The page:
So Jeremy, just from your perspective. Before we get to what is going on in Cairo, what do we understand to be the situation on the ground in Rafah as

we speak?

JEREMY DIAMOND, CNN JERUSALEM CORRESPONDENT: Well, yesterday, we saw the devastation from those Israeli strikes that were carried out in

coordination with that hostage rescue operation. And today, we're seeing the fear that emanated from those strikes continuing to play out on the


100 people from Rafah seen, beginning to try and evacuate that city on their own, fleeing to the central areas of Gaza where there are still, you

should note, ongoing air strikes, ongoing military activity. But the rampant concern that those, air strikes in Rafah caused is very apparent

and the concern of what more could come.

We saw, as, in just those few hours overnight as the Israeli military carried out air strikes. At least 94 people were killed according to the

Palestinian Ministry of Health there. Just an indication of what could come should an Israeli military offensive make its way to Rafah as Israel's

political leaders are vowing, with 1.4 million people densely packed into a city of normally 300,000.

And there are still no real good answers from the Israeli military about how they plan to carry forward with an evacuation of the civilian

population from Rafah, should they move forward with this planned military offensive there.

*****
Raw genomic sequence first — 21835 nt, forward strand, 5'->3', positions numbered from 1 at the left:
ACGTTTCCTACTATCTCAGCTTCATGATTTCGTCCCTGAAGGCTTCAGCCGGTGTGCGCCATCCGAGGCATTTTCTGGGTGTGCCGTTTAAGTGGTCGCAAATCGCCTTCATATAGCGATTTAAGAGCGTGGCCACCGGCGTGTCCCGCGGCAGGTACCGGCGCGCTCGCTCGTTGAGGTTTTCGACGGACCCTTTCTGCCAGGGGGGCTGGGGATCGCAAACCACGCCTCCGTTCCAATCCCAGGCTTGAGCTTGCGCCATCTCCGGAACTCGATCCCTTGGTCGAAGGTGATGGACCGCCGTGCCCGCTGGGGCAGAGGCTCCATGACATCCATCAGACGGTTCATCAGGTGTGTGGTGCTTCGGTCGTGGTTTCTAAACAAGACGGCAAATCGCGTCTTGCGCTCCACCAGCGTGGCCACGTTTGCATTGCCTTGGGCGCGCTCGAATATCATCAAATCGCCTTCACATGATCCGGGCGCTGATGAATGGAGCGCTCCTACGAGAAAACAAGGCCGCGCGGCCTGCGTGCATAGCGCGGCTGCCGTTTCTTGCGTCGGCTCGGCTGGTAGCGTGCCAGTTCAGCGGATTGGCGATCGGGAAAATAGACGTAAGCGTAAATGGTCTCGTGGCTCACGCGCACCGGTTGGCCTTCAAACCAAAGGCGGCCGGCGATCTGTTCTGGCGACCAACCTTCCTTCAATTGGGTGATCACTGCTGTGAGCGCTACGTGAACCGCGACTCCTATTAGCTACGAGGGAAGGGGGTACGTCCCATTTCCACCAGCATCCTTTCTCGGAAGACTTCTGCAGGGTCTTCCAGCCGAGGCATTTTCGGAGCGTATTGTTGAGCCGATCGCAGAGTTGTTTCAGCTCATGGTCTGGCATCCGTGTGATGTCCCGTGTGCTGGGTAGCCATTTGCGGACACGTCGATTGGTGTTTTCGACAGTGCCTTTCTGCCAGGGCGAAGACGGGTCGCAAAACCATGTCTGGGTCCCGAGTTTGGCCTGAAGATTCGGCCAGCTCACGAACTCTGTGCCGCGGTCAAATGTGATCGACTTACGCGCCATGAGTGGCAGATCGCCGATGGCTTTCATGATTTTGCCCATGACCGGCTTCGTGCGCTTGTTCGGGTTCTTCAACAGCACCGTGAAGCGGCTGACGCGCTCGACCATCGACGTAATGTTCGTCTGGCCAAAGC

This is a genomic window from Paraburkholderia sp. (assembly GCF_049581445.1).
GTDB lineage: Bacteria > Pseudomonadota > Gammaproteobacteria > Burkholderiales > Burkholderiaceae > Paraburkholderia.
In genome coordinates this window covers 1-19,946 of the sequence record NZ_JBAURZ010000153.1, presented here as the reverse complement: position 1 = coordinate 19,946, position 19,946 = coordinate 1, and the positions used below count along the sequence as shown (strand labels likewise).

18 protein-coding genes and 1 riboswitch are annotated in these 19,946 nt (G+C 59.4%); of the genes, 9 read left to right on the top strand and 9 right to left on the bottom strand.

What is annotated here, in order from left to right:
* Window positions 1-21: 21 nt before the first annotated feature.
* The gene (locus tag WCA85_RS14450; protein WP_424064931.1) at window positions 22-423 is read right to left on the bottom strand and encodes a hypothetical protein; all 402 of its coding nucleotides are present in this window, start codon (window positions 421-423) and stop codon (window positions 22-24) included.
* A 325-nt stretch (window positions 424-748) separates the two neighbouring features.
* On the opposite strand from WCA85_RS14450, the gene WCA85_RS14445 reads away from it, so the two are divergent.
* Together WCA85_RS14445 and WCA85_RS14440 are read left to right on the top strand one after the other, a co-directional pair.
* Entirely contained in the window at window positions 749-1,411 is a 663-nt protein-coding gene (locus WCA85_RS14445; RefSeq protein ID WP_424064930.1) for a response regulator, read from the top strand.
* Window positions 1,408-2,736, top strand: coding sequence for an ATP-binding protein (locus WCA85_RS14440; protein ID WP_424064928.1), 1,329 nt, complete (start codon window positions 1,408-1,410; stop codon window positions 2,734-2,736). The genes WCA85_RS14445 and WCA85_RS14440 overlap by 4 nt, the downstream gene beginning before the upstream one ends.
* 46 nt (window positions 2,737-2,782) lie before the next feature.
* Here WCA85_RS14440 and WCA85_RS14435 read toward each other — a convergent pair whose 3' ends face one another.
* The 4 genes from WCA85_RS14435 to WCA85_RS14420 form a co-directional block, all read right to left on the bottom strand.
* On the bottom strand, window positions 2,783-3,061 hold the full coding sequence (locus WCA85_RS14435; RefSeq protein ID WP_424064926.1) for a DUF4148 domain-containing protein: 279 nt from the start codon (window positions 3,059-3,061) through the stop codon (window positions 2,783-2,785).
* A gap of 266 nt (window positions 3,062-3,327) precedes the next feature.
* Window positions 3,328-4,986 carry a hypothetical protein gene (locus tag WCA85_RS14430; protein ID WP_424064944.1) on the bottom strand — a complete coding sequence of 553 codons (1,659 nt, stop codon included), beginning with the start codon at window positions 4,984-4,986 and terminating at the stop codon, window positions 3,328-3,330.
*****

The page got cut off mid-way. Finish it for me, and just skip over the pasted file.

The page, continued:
Peter Lerner, a spokesman for the Israeli military, saying that the, military has yet to present its plan to Israel's political leadership for

how to evacuate the population. Although, he did express his confidence in the military's ability to do so and to distinguish between fighters and

civilians. But, of course, we've seen all too frequently, the ways in which, that has -- the Israeli military has fallen well short of that


So a lot of concern, a lot of concern from international parties as well, including the United States with President Biden saying that the this

military operation should not proceed without a credible plan to deal with the civilian population. His strongest comments on that to date.


ANDERSON: Let's just be quite clear about this then. The IDF has said they have not presented a plan to the Israeli government. Joe Biden says they

should not proceed without it.

Therefore, we can surmise at this point, that any full on ground assault without a plan, whatever that plan might look like, and it's over a million

people we're talking here, who who would need to be evacuated, this wouldn't have U.S. support. Jeremy, thank you for the time being.

Nada, let me get to you. The Qatari prime minister who has been heavily involved in negotiations or mediating, indirect negotiations between Israel